The objective of this study was to test if a low-calorie diet plus interval exercise (LCD+INT) improves adiposopathy, an endocrine dysfunction, when compared with an energy-deficit–matched LCD in obese women. Subjects (age: 48.2 ± 2.4 years, body mass index: 37.8 ± 1.3 kg/m2) were randomized to a 13-day LCD (n = 12; mixed meals of ∼1200 kcal/day) or LCD+INT (n = 12; 12 sessions of 60 min/day alternating 3 min at 50% and 90% peak heart rate). Exercise was estimated to expend 350 kcal per oxygen uptake–heart rate regression analysis and individuals were refed calories expended to match energy availability between groups. Absolute (post – pre caloric intake) and relative (total daily and exercise energy expenditure relative to calorie intake) energy deficits were calculated. Fitness (peak oxygen uptake) and body composition (BodPod; Cosmed USA Inc.) were measured and a 120-min, 75g oral glucose tolerance test was performed at pre-and post-intervention to assess adiposopathy (i.e., ratio of high molecular weight–adiponectin to leptin) and estimate insulin sensitivity. LCD and LCD+INT had similar absolute (P = 0.55) and relative (P = 0.76) energy deficits. LCD and LCD+INT had similar reductions in fat mass (both P < 0.001), despite LCD inducing greater weight loss (P = 0.02) than LCD+INT. Both treatments improved adiposopathy (P = 0.003) and peripheral insulin sensitivity (P = 0.02). Absolute energy deficit correlated to improved adiposopathy (r = –0.41, P = 0.05), and absolute and relative energy deficits were associated with increased insulin sensitivity (r = –0.47, P = 0.02; and r = –0.40, P = 0.05, respectively), independent of body composition changes and increased peak oxygen uptake. Taken together, LCD, with or without INT, improves adiposopathy in relation to insulin sensitivity in obese women, suggesting that a short-term energy deficit is key for reducing risk of type 2 diabetes.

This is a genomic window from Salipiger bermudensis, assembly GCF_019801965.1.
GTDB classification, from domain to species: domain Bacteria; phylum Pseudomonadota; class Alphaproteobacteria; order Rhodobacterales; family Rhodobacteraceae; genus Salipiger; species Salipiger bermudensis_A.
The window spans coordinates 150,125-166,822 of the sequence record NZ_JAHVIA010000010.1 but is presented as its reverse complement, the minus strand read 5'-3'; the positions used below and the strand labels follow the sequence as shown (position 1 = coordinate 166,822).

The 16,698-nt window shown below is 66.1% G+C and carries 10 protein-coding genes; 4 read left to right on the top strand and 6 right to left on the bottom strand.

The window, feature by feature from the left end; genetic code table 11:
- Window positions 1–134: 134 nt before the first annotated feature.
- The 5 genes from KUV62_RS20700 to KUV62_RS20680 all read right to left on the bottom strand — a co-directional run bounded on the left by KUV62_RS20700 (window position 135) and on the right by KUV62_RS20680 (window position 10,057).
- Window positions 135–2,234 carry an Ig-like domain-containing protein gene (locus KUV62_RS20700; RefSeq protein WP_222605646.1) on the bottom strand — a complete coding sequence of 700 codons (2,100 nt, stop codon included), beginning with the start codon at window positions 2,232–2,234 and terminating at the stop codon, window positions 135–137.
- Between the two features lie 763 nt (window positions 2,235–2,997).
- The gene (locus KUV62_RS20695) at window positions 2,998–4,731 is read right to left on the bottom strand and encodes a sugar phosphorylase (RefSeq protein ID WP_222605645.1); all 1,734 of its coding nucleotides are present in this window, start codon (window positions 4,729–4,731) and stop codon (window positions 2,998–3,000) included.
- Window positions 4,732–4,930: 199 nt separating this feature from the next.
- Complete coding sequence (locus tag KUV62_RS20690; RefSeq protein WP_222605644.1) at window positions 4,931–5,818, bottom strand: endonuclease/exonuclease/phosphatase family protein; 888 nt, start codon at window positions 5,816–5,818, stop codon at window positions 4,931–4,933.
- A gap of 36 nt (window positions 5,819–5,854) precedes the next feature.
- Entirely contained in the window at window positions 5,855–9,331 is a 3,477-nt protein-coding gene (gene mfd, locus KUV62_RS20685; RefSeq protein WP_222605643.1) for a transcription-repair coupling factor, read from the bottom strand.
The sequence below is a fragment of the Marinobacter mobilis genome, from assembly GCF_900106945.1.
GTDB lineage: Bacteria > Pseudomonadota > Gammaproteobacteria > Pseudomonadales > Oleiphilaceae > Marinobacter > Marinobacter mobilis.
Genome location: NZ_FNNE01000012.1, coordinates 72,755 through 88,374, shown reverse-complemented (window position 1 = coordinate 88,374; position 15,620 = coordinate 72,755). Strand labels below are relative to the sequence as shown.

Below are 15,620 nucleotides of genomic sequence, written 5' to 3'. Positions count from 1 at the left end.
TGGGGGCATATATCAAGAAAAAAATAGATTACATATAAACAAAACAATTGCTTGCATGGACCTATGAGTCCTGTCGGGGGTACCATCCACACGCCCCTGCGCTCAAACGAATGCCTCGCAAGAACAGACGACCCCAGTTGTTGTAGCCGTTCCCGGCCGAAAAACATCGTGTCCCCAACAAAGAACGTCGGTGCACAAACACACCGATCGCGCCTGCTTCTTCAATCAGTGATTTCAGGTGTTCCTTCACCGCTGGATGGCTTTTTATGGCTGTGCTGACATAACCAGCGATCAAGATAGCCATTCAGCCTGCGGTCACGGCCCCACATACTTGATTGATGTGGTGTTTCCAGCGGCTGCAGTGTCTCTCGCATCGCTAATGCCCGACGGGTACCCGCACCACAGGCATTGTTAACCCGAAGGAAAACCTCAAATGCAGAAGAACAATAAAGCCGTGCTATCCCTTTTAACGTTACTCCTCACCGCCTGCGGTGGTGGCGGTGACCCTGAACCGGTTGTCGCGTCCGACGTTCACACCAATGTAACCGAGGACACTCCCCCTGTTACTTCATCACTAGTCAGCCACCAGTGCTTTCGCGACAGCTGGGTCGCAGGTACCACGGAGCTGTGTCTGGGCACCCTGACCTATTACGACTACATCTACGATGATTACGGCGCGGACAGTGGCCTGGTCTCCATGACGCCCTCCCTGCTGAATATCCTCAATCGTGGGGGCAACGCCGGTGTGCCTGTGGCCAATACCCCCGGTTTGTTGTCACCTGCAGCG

All Science Journal Classification (ASJC) codes
- Endocrinology, Diabetes and Metabolism
- Nutrition and Dietetics
- Physiology (medical)